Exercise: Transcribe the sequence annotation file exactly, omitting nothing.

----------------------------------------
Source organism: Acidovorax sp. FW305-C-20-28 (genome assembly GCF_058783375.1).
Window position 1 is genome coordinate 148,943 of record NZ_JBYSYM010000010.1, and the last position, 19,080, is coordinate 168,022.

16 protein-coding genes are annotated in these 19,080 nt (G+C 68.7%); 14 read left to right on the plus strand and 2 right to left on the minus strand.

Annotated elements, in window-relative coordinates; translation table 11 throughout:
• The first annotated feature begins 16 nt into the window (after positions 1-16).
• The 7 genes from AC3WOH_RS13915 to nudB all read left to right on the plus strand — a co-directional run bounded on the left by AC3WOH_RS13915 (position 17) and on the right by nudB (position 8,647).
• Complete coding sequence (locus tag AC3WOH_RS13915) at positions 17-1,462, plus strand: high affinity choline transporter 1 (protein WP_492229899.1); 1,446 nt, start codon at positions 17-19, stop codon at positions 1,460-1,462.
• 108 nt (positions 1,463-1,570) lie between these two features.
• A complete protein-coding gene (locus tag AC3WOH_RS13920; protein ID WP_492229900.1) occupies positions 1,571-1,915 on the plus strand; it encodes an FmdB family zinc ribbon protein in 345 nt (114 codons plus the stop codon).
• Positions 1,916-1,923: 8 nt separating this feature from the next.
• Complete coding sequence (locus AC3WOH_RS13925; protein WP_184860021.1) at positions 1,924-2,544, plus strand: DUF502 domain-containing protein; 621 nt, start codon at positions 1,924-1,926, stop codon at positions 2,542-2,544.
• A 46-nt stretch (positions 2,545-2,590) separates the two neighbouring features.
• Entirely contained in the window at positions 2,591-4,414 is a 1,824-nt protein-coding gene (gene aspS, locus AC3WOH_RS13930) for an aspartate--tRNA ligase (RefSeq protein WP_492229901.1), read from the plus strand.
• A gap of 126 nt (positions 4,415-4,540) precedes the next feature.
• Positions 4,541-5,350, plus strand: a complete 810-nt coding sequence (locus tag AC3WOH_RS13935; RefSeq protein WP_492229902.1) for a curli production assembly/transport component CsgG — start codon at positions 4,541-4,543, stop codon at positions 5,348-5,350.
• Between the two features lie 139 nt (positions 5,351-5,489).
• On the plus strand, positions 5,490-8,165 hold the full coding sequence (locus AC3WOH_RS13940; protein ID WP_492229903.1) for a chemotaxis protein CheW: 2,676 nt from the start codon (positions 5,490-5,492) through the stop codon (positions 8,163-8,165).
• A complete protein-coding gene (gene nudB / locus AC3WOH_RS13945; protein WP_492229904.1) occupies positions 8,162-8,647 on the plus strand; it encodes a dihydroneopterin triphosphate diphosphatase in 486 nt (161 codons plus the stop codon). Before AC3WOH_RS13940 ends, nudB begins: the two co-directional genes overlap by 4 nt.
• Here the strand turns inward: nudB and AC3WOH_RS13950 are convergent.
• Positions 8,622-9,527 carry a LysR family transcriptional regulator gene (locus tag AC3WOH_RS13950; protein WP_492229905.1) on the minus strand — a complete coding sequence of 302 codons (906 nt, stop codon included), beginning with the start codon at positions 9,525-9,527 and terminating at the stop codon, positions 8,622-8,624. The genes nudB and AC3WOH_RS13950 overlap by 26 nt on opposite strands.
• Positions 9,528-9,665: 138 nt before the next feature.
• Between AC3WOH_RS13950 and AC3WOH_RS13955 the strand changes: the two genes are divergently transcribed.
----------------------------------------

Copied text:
Source organism: Acidovorax sp. FW305-C-20-28 (genome assembly GCF_058783375.1).
Window position 1 is genome coordinate 148,943 of record NZ_JBYSYM010000010.1, and the last position, 19,080, is coordinate 168,022.

16 protein-coding genes are annotated in these 19,080 nt (G+C 68.7%); 14 read left to right on the plus strand and 2 right to left on the minus strand.

Annotated elements, in window-relative coordinates; translation table 11 throughout:
• The first annotated feature begins 16 nt into the window (after positions 1-16).
• The 7 genes from AC3WOH_RS13915 to nudB all read left to right on the plus strand — a co-directional run bounded on the left by AC3WOH_RS13915 (position 17) and on the right by nudB (position 8,647).
• Complete coding sequence (locus tag AC3WOH_RS13915) at positions 17-1,462, plus strand: high affinity choline transporter 1 (protein WP_492229899.1); 1,446 nt, start codon at positions 17-19, stop codon at positions 1,460-1,462.
• 108 nt (positions 1,463-1,570) lie between these two features.
• A complete protein-coding gene (locus tag AC3WOH_RS13920; protein ID WP_492229900.1) occupies positions 1,571-1,915 on the plus strand; it encodes an FmdB family zinc ribbon protein in 345 nt (114 codons plus the stop codon).
• Positions 1,916-1,923: 8 nt separating this feature from the next.
• Complete coding sequence (locus AC3WOH_RS13925; protein WP_184860021.1) at positions 1,924-2,544, plus strand: DUF502 domain-containing protein; 621 nt, start codon at positions 1,924-1,926, stop codon at positions 2,542-2,544.
• A 46-nt stretch (positions 2,545-2,590) separates the two neighbouring features.
• Entirely contained in the window at positions 2,591-4,414 is a 1,824-nt protein-coding gene (gene aspS, locus AC3WOH_RS13930) for an aspartate--tRNA ligase (RefSeq protein WP_492229901.1), read from the plus strand.
• A gap of 126 nt (positions 4,415-4,540) precedes the next feature.
• Positions 4,541-5,350, plus strand: a complete 810-nt coding sequence (locus tag AC3WOH_RS13935; RefSeq protein WP_492229902.1) for a curli production assembly/transport component CsgG — start codon at positions 4,541-4,543, stop codon at positions 5,348-5,350.
• Between the two features lie 139 nt (positions 5,351-5,489).
• On the plus strand, positions 5,490-8,165 hold the full coding sequence (locus AC3WOH_RS13940; protein ID WP_492229903.1) for a chemotaxis protein CheW: 2,676 nt from the start codon (positions 5,490-5,492) through the stop codon (positions 8,163-8,165).
• A complete protein-coding gene (gene nudB / locus AC3WOH_RS13945; protein WP_492229904.1) occupies positions 8,162-8,647 on the plus strand; it encodes a dihydroneopterin triphosphate diphosphatase in 486 nt (161 codons plus the stop codon). Before AC3WOH_RS13940 ends, nudB begins: the two co-directional genes overlap by 4 nt.
• Here the strand turns inward: nudB and AC3WOH_RS13950 are convergent.
• Positions 8,622-9,527 carry a LysR family transcriptional regulator gene (locus tag AC3WOH_RS13950; protein WP_492229905.1) on the minus strand — a complete coding sequence of 302 codons (906 nt, stop codon included), beginning with the start codon at positions 9,525-9,527 and terminating at the stop codon, positions 8,622-8,624. The genes nudB and AC3WOH_RS13950 overlap by 26 nt on opposite strands.
• Positions 9,528-9,665: 138 nt before the next feature.
• Between AC3WOH_RS13950 and AC3WOH_RS13955 the strand changes: the two genes are divergently transcribed.